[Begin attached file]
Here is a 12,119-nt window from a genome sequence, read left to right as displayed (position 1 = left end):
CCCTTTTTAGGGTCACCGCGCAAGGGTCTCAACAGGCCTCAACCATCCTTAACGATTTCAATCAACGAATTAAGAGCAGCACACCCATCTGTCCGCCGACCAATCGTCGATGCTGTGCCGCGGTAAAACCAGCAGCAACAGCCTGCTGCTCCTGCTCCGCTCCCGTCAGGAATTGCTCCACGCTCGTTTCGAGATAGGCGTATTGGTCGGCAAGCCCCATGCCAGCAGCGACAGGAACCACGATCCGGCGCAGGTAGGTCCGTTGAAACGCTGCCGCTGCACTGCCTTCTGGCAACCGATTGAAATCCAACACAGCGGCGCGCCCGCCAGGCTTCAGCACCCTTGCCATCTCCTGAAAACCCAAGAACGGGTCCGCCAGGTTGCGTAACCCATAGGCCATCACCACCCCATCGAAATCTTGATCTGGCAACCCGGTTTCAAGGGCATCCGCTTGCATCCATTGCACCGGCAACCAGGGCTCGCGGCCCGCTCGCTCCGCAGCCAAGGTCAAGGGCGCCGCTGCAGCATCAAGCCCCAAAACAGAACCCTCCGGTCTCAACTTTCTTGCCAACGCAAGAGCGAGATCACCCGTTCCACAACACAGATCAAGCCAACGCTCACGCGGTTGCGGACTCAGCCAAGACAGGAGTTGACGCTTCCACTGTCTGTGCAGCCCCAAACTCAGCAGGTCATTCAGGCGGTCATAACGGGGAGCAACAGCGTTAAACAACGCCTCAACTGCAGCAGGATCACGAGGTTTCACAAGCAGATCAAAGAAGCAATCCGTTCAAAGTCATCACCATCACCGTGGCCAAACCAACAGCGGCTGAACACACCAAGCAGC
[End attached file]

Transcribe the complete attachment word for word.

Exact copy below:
Here is a 12,119-nt window from a genome sequence, read left to right as displayed (position 1 = left end):
CCCTTTTTAGGGTCACCGCGCAAGGGTCTCAACAGGCCTCAACCATCCTTAACGATTTCAATCAACGAATTAAGAGCAGCACACCCATCTGTCCGCCGACCAATCGTCGATGCTGTGCCGCGGTAAAACCAGCAGCAACAGCCTGCTGCTCCTGCTCCGCTCCCGTCAGGAATTGCTCCACGCTCGTTTCGAGATAGGCGTATTGGTCGGCAAGCCCCATGCCAGCAGCGACAGGAACCACGATCCGGCGCAGGTAGGTCCGTTGAAACGCTGCCGCTGCACTGCCTTCTGGCAACCGATTGAAATCCAACACAGCGGCGCGCCCGCCAGGCTTCAGCACCCTTGCCATCTCCTGAAAACCCAAGAACGGGTCCGCCAGGTTGCGTAACCCATAGGCCATCACCACCCCATCGAAATCTTGATCTGGCAACCCGGTTTCAAGGGCATCCGCTTGCATCCATTGCACCGGCAACCAGGGCTCGCGGCCCGCTCGCTCCGCAGCCAAGGTCAAGGGCGCCGCTGCAGCATCAAGCCCCAAAACAGAACCCTCCGGTCTCAACTTTCTTGCCAACGCAAGAGCGAGATCACCCGTTCCACAACACAGATCAAGCCAACGCTCACGCGGTTGCGGACTCAGCCAAGACAGGAGTTGACGCTTCCACTGTCTGTGCAGCCCCAAACTCAGCAGGTCATTCAGGCGGTCATAACGGGGAGCAACAGCGTTAAACAACGCCTCAACTGCAGCAGGATCACGAGGTTTCACAAGCAGATCAAAGAAGCAATCCGTTCAAAGTCATCACCATCACCGTGGCCAAACCAACAGCGGCTGAACACACCAAGCAGC